We appreciate the comments by Rigalleau et al. (1) regarding our article (2) and agree that tissular accumulation of advanced glycation end products (AGEs) as an alternative mechanism that may contribute to the reduced incidence of cancer after the remission of diabetes is interesting.
We thank the authors for sharing their data on accumulation of AGEs in patients with obesity and the association with higher risk of incident cancer in those with the most arbitrary units of skin autofluorescence of AGEs. Indeed, it would be interesting to analyze the levels of soluble receptor for advanced glycation end product concentrations during long-term follow-up periods after bariatric surgery; however, at present no such data are available for Swedish Obese Subjects (SOS) study participants.
As suggested by the authors, we performed a more detailed analysis on incident cancer in groups of patients with long- versus short-term duration of diabetes remission after bariatric surgery. In this analysis (note that only patients with known diabetes status at both 2 and 10 years were included in this analysis), we found that the incidence rate (IR) per 1,000 person-years in the group of surgery patients with diabetes remission at both 2 and 10 years (N = 81) was 6.3 (95% CI 3.5–11.3, 11 events), which should be compared with the IR in the group of surgery patients with diabetes remission at 2 years but where diabetes had relapsed at 10 years (N = 97) (IR/1,000 person-years = 11.5 [95% CI 7.7–17.3, 23 events]). Thus, the IR in patients whose diabetes only remitted at 2 years following surgery was similar to that previously reported for all SOS study participants who were not in remission at 10 years (IR/1,000 person-years = 11.4 [95% CI 9.1–14.3]) (2). These results further support the importance of durable diabetes remission for cancer risk reduction in patients with obesity and diabetes, but to confirm these results and uncover the underlying mechanisms, future studies are needed.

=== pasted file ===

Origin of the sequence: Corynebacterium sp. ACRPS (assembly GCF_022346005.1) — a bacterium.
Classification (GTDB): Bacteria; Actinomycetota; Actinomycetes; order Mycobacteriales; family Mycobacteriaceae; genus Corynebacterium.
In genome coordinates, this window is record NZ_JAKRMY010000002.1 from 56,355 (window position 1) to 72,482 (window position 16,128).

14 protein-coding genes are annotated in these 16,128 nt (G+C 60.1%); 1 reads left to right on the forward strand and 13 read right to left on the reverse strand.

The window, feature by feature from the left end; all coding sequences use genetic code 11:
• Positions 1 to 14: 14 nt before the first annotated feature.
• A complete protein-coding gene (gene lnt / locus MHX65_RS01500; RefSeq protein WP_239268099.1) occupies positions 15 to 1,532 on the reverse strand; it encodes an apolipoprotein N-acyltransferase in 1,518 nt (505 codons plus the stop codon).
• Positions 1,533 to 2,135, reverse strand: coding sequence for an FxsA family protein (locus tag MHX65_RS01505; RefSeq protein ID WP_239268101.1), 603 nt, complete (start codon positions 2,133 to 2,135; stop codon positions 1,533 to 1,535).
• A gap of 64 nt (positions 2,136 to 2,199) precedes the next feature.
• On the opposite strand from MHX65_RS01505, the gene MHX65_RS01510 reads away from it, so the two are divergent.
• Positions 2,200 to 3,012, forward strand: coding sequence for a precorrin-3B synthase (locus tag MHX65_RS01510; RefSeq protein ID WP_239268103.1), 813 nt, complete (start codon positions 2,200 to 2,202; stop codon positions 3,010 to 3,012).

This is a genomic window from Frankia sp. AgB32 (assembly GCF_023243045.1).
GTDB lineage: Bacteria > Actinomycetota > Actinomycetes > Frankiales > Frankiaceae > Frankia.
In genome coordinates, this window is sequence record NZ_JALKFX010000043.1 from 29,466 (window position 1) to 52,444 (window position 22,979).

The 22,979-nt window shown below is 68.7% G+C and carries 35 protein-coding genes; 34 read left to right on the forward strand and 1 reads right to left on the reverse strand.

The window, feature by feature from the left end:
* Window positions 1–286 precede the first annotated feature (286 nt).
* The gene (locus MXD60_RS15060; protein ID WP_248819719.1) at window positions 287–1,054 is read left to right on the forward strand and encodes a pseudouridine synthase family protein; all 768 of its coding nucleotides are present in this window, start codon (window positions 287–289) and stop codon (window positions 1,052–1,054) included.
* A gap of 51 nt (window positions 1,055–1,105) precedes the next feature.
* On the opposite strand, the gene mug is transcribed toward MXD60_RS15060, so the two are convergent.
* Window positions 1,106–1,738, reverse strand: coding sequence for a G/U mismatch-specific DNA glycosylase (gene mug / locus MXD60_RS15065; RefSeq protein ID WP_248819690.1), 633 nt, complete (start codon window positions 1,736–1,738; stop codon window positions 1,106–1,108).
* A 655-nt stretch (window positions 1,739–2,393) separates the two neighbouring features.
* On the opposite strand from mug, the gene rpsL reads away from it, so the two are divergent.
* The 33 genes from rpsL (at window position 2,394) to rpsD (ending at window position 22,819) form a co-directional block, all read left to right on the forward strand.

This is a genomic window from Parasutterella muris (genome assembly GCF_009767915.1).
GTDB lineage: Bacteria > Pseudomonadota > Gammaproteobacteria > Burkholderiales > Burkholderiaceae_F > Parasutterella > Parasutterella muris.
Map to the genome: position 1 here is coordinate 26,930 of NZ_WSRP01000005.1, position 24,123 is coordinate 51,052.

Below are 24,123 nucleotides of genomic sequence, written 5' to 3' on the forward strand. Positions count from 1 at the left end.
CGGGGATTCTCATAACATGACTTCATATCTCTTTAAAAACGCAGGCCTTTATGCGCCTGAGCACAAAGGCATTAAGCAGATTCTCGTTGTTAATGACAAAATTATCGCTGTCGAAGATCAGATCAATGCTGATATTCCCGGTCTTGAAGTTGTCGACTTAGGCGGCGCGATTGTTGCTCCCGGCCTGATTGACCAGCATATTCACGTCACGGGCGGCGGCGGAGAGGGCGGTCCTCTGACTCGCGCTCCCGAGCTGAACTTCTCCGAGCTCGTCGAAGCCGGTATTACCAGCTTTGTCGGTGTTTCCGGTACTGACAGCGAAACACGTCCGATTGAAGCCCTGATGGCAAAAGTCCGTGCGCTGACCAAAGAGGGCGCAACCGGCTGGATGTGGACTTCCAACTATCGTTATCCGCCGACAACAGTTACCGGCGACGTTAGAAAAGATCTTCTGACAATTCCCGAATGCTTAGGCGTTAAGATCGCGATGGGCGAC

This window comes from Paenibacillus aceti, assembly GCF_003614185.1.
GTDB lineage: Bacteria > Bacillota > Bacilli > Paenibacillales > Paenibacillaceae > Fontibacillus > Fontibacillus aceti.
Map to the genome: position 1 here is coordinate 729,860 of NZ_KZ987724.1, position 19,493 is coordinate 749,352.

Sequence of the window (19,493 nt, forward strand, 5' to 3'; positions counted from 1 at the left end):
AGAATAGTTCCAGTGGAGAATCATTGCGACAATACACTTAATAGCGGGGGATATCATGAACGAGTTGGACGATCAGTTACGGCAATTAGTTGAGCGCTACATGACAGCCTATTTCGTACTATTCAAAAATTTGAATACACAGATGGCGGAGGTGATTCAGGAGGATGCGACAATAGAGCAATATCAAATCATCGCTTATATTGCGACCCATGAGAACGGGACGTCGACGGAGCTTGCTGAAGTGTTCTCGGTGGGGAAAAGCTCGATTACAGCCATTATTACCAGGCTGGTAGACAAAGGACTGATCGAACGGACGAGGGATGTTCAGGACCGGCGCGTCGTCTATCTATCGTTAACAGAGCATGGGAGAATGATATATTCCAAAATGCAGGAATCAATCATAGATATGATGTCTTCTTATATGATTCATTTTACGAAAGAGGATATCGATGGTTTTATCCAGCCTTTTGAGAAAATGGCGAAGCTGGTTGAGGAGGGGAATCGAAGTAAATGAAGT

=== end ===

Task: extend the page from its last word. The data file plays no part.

Acknowledgments. The authors thank the staff members at 480 primary health care centers and 25 surgical departments in Sweden who participated in the SOS study.
Funding. Research reported in this publication was supported by the Swedish state under the agreement between the Swedish government and the county councils, the ALF agreement (ALFGBG-717881 and ALFGBG-717891), the Swedish Research Council (2017-01707), the Novo Nordisk Foundation (NNF 19OC0057184), the Swedish Heart-Lung Foundation (20180410), and the Swedish Diabetes Foundation (2019-417), The Assar Gabrielsson Foundation (FB2019-41).
The funders of the study had no role in study design, data collection, data analysis, data interpretation, or writing of the report.
Duality of Interest. L.M.S.C. has received consulting fees from Johnson & Johnson. No other potential conflicts of interests relevant to this article were reported.